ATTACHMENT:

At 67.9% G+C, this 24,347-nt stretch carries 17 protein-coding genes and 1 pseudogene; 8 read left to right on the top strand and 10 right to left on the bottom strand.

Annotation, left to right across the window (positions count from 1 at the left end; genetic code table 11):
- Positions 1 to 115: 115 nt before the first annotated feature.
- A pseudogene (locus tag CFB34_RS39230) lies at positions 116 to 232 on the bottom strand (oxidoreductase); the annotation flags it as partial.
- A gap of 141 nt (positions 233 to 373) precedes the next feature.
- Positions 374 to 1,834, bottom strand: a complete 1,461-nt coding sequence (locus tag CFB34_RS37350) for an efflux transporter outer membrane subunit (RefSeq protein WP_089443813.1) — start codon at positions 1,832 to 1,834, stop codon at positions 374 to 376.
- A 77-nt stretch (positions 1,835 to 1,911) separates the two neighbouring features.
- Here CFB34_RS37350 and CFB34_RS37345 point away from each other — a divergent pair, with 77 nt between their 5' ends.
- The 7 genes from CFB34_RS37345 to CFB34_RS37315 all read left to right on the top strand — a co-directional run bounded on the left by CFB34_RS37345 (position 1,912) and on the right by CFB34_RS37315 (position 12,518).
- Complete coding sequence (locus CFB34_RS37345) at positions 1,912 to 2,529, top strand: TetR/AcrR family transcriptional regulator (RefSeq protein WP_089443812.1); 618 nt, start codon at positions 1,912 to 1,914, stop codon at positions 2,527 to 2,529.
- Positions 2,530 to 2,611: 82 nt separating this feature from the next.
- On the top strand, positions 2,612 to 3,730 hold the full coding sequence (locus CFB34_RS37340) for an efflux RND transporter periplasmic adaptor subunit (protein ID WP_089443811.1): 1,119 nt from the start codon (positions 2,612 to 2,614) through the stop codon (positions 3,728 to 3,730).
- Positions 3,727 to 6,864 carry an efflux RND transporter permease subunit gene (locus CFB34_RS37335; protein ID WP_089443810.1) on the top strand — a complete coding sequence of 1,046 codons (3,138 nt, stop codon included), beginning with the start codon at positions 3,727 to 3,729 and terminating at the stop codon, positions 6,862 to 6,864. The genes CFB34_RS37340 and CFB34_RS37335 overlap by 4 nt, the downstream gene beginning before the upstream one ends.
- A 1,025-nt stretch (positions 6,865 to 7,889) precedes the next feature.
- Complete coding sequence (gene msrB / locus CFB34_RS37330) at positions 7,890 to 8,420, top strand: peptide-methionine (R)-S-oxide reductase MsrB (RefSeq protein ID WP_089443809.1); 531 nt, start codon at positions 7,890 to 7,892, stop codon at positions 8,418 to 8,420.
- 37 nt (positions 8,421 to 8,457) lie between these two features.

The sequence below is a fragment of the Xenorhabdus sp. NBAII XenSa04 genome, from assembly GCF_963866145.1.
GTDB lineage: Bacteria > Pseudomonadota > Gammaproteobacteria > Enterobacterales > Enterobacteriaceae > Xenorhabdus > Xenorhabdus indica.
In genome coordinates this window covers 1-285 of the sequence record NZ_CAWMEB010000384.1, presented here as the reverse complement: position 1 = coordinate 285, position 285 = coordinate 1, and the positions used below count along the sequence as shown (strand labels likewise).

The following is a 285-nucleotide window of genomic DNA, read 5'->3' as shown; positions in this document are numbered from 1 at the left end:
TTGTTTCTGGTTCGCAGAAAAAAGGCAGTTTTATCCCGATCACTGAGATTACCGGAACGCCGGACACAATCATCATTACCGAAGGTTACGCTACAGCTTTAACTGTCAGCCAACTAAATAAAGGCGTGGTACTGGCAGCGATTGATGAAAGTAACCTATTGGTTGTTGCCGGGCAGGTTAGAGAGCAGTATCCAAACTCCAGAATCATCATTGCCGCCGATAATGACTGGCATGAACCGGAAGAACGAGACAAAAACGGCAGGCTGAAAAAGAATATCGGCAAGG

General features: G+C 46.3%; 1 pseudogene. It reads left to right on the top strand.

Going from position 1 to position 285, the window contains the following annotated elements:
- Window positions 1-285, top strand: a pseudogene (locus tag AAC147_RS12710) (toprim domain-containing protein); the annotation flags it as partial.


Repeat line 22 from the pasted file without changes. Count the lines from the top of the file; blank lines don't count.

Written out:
General features: G+C 46.3%; 1 pseudogene. It reads left to right on the top strand.